What Are The Achievements Of Franklin Roosevelt's Childhood

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Franklin Roosevelt 's Childhood and Education:
Franklin Roosevelt grew up in a wealthy family and often traveled overseas with his parents. His privileged upbringing included meeting Grover Cleveland at the White House when he was five. He was cousins with Theodore Roosevelt. He grew up with private tutors before attending Groton (1896-1900). He attended Harvard (1900-04) where he was an average student. He then went to Columbia Law School (1904-07), passed the bar, and decided not to stay on to graduate.
Family Ties:
• Father: James Roosevelt - businessman and financier.
• Mother: Sara "Sallie" Delano - Strong-willed woman who did not wish her son to be in politics.
• Siblings: One half-brother - James.
• Wife: Eleanor Roosevelt - Niece to
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Fourth Reelection - 1944: Roosevelt was quickly re-nominated to run for a fourth term. However, there was some question over his Vice President. FDR 's health was declining and the Democrats wanted someone they were comfortable with to be president. Harry S. Truman was eventually chosen. The Republicans chose Thomas Dewey to run. He used FDR 's declining health and campaigned against waste during the New Deal. Roosevelt won by a slim margin getting 53% of the popular vote and winning 432 electoral votes versus 99 for Dewey.
Events and Accomplishments of Franklin D. Roosevelt 's Presidency:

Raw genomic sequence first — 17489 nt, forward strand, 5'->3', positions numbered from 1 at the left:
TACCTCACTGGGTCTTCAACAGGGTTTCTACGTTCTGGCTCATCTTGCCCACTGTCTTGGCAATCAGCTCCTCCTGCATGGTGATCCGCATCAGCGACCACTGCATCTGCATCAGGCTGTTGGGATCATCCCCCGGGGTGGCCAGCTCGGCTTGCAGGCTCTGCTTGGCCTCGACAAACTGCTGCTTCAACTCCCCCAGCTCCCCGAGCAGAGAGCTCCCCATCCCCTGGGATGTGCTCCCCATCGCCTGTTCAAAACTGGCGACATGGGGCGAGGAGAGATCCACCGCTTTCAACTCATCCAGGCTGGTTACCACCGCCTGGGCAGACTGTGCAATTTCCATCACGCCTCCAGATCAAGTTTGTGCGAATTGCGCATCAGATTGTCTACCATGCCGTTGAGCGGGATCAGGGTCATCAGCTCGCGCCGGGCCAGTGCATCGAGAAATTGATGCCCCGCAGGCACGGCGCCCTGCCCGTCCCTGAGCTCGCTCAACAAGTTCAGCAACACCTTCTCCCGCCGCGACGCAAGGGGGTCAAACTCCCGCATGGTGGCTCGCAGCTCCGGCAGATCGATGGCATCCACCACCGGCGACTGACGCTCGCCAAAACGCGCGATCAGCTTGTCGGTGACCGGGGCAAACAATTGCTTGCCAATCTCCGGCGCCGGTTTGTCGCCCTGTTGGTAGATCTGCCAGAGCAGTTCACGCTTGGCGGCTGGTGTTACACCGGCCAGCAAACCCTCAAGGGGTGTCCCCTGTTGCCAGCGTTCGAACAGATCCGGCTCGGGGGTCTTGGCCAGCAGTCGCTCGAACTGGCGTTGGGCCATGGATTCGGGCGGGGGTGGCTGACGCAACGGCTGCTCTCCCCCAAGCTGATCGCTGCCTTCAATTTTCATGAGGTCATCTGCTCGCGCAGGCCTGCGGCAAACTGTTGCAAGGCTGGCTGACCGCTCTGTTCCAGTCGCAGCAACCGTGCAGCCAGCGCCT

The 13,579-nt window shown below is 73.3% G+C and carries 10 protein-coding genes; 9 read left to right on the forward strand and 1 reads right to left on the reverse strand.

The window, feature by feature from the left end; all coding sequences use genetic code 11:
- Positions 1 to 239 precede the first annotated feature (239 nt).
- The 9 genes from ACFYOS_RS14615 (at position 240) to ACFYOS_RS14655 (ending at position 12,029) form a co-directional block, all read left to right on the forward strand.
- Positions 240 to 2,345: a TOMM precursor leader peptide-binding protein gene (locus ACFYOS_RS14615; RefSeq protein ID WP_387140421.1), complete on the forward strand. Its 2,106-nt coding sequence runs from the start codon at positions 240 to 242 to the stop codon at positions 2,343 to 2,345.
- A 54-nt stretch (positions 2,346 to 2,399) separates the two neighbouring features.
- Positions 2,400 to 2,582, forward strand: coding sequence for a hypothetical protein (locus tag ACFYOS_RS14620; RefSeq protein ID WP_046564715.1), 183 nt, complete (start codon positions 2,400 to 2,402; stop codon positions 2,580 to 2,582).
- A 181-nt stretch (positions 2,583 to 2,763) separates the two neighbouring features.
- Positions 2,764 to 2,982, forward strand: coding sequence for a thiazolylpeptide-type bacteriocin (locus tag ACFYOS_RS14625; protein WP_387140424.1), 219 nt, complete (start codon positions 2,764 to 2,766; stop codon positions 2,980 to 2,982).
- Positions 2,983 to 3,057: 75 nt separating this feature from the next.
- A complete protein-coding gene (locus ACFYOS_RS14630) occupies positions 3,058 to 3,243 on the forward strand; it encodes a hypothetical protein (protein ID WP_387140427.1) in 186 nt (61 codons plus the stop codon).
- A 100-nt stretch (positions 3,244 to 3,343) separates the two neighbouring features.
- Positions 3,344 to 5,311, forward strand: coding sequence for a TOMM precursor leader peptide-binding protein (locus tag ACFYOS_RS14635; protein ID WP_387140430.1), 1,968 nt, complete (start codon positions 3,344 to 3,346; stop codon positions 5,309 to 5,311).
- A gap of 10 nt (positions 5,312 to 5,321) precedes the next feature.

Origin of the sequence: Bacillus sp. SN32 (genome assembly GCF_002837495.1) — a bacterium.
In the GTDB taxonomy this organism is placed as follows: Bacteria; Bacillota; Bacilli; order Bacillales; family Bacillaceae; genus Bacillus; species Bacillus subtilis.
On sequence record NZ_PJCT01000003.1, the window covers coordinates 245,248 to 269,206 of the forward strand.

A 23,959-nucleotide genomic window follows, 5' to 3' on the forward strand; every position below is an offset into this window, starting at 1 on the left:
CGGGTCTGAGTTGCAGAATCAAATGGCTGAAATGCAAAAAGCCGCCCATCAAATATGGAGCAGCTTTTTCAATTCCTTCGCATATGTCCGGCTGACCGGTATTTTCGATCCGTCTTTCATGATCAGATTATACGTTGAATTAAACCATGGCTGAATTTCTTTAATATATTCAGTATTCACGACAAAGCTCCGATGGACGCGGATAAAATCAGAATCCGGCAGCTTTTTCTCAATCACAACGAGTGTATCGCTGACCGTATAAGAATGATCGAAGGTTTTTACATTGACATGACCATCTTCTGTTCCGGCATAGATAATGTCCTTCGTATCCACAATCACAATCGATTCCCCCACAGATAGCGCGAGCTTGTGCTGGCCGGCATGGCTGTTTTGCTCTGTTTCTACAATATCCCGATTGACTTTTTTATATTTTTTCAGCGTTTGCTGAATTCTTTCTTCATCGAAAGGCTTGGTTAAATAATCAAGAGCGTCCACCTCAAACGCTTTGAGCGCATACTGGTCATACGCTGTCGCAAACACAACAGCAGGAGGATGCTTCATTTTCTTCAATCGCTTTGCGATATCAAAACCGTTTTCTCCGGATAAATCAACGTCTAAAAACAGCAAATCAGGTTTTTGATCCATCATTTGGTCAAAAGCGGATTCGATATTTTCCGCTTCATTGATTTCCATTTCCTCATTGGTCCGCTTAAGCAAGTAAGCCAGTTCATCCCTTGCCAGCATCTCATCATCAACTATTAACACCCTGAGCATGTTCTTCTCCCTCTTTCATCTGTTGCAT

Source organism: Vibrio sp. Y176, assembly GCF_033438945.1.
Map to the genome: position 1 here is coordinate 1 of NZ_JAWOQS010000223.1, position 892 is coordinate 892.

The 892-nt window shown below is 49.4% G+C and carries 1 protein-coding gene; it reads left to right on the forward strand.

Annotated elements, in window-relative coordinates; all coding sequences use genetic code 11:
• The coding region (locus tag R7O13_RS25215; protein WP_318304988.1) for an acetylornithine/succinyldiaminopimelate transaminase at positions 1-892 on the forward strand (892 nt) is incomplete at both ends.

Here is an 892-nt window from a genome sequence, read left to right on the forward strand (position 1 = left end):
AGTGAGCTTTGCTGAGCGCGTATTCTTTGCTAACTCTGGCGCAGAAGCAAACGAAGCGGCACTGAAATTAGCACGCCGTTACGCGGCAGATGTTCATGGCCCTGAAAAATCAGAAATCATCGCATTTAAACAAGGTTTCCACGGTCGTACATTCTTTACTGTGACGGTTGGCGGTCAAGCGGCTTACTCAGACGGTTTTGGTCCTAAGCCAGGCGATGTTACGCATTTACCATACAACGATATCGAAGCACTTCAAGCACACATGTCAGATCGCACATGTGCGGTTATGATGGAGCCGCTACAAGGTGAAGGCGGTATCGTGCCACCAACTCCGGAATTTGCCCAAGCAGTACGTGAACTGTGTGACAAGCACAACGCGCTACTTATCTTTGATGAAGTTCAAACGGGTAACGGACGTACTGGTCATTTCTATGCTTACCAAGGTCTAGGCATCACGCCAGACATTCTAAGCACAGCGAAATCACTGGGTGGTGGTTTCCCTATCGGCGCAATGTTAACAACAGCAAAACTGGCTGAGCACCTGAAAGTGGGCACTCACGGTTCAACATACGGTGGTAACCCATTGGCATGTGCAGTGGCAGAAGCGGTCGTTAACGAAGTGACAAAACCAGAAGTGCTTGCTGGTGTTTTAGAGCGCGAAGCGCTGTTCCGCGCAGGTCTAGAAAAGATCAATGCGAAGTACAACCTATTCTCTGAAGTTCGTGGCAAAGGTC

Roosevelt spent 12 years in office and had an enormous impact on America. He took office in the depths of the Great Depression. He immediately called Congress to special session and declared a four-day banking holiday. The first "Hundred Days" of Roosevelt 's term were marked by the passage of 15 major laws. Some of the important legislative facts of his "New Deal" included:
• Civilian Conservation Corps (CCC) - hired more than three million men to work on various projects.
• Tennessee Valley Authority (TVA) - used the Tennessee River to provide electricity for the
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Roosevelt realized with the fall of France and the Battle of Britain that America could not remain neutral. He created the Lend-Lease Act in 1941 to help Britain by delivering old destroyers in exchange for military bases abroad. He met with Winston Churchill to create the Atlantic Charrte vowing to defeat Nazi Germany. America did not enter the war until December 7, 1941 with the attack on Pearl Harbor. Important victories for the US and the allies included the Battle of Midway, the North African campaign, the capture of Sicily, the island-hopping campaign in the Pacific, and the D-Day invasion. With an inevitable Nazi defeat, Roosevelt met with Churchill and Joseph Stalin at Yalta where they promised concessions to Soviet Russia if the Soviets entered the war against Japan. This agreement would eventually set up the Cold War. FDR died on April 12, 1945 of a cerebral hemorrhage. Harry Truman took over as president.
Historical Significance:
Roosevelt 's terms as president were marked by bold moves to fight two of the largest threats to America and the world: the Great Depression and World War II. His aggressive and unprecedented New Deal programs left a lasting mark on the American landscape. The federal government grew stronger and became deeply involved in programs traditionally reserved for the states. Further, FDR 's leadership throughout World War II led to victory for the Allies even though Roosevelt died before

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